Perambulation is one of the basic human rights because it is derived from an intrinsic function. Since it isn't mentioned in the Constitution, the culture of obedience violates it with impunity. Also, the law enforcers are parsing when an arrest occurs to avoid having to comply with the obligation to respect rights. That's why the victim of this assault was only detained, as are the foreigners without papers who are being rounded up for deportation and as are the captives in Guantanamo. The rationale seems to be that individuals have no rights until they are arrested. So, let's not arrest them.
      The main body of the Constitution is written up as a directive -- what agents of government may and must do. There was some concern about appending prohibitions, which is what the first ten amendments are, probably because of the human proclivity, when confronted with prohibitions, to find exceptions. Indeed, exceptions are written in. "You can't do a search except when warranted." So, for example, they routinely search people they stop (arrest, technically) because a fear for their safety warrants it. Finally, the law considers simple assault a misdemeanor, even though it violates bodily integrity -- more evidence that human rights, to which persons are entitled by virtue of being natural persons, are not a top priority. Humans exist to be exploited by their own kind is the belief that is in basic conflict with the commitment to human rights. At present, the authoritarians are in a hunt for some population they can exploit with impunity. "Immigrants" are a nice target because they have no obvious identifiers, so anybody could be one and all the law enforcers need is suspicion. Perambulators or pedestrians are all suspect. Bicyclists too, but they are harder to catch by cops in their cages on wheels.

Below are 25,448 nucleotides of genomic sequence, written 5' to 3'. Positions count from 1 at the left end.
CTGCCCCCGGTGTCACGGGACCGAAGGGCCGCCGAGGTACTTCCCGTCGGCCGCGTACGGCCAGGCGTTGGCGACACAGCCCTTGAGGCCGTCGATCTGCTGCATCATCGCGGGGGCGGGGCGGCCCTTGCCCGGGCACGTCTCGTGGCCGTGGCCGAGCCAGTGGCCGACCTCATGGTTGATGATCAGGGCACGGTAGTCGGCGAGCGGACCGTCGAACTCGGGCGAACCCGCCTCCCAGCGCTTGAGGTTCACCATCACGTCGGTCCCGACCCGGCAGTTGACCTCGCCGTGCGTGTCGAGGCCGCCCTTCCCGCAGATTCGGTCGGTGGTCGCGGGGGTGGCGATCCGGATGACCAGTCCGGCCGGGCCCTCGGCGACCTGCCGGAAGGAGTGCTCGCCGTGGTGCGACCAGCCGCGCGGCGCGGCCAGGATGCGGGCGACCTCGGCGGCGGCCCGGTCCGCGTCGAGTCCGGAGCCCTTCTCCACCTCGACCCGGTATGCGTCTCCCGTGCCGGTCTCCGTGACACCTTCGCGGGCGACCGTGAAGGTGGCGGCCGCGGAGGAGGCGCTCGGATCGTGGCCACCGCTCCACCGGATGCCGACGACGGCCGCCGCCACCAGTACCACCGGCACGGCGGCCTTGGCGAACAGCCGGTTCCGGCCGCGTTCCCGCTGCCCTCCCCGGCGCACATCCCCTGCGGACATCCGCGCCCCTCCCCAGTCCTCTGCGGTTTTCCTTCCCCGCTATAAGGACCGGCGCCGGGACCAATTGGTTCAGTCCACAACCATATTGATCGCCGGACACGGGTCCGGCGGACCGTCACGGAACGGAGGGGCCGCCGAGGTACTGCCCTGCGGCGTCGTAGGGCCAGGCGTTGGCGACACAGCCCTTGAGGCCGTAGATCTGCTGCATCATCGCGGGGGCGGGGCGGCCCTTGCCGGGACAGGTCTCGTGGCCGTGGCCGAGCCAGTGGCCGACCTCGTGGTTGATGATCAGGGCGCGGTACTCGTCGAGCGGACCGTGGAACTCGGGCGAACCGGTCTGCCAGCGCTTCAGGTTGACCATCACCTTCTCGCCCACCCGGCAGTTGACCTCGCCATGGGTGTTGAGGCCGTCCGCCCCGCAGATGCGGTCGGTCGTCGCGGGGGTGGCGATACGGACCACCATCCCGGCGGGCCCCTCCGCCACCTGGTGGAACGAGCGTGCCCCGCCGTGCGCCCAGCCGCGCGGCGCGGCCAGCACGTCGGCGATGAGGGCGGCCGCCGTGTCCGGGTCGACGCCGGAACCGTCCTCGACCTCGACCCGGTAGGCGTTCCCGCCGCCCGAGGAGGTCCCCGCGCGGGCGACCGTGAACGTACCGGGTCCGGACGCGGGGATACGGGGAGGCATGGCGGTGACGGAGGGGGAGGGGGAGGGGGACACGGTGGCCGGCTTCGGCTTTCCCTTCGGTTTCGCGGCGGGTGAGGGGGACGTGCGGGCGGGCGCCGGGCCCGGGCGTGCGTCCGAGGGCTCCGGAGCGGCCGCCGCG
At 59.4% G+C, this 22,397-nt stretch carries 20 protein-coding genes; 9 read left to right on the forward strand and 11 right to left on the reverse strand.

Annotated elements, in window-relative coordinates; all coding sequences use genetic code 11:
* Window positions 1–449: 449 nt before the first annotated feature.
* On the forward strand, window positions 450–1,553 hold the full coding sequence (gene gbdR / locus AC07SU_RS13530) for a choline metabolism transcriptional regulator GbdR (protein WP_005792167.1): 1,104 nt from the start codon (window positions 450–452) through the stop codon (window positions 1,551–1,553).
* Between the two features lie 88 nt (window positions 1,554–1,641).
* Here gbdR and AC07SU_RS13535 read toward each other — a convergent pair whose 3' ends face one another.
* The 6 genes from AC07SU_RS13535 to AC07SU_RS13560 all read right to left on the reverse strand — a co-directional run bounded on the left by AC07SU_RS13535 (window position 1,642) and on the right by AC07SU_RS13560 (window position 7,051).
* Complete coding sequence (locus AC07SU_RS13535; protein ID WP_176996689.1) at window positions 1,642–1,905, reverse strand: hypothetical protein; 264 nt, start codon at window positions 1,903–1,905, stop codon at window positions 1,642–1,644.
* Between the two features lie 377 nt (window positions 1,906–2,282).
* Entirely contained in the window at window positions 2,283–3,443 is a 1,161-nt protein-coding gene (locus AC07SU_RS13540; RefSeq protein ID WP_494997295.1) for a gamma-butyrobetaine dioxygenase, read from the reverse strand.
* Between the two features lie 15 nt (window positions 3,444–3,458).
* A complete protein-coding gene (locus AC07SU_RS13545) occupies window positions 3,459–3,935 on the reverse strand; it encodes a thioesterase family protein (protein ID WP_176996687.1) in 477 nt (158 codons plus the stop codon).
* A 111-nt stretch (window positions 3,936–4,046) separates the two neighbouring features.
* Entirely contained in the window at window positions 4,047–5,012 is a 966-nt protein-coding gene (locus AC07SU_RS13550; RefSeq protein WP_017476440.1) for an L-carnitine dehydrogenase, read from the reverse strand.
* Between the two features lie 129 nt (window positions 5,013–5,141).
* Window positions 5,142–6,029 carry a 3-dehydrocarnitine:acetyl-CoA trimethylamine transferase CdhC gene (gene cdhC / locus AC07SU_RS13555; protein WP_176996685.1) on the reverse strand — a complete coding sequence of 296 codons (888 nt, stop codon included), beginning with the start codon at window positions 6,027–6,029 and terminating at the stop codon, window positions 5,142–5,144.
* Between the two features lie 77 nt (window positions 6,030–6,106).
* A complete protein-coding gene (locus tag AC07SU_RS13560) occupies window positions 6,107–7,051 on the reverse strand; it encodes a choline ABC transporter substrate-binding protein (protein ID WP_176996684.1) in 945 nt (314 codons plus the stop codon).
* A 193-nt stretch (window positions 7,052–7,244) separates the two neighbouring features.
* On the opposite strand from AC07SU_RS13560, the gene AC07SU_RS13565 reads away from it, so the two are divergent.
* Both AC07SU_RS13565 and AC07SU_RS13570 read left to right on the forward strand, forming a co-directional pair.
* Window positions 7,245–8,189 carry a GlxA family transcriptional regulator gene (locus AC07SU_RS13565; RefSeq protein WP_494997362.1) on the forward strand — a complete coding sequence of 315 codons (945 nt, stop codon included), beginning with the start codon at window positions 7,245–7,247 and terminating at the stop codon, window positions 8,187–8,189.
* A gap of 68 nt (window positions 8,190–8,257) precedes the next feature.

Why do caged cops want to put people in cages? They're under restraints, why shouldn't everyone else be, as well?

      We organize governments to deliver services and prevent abuse.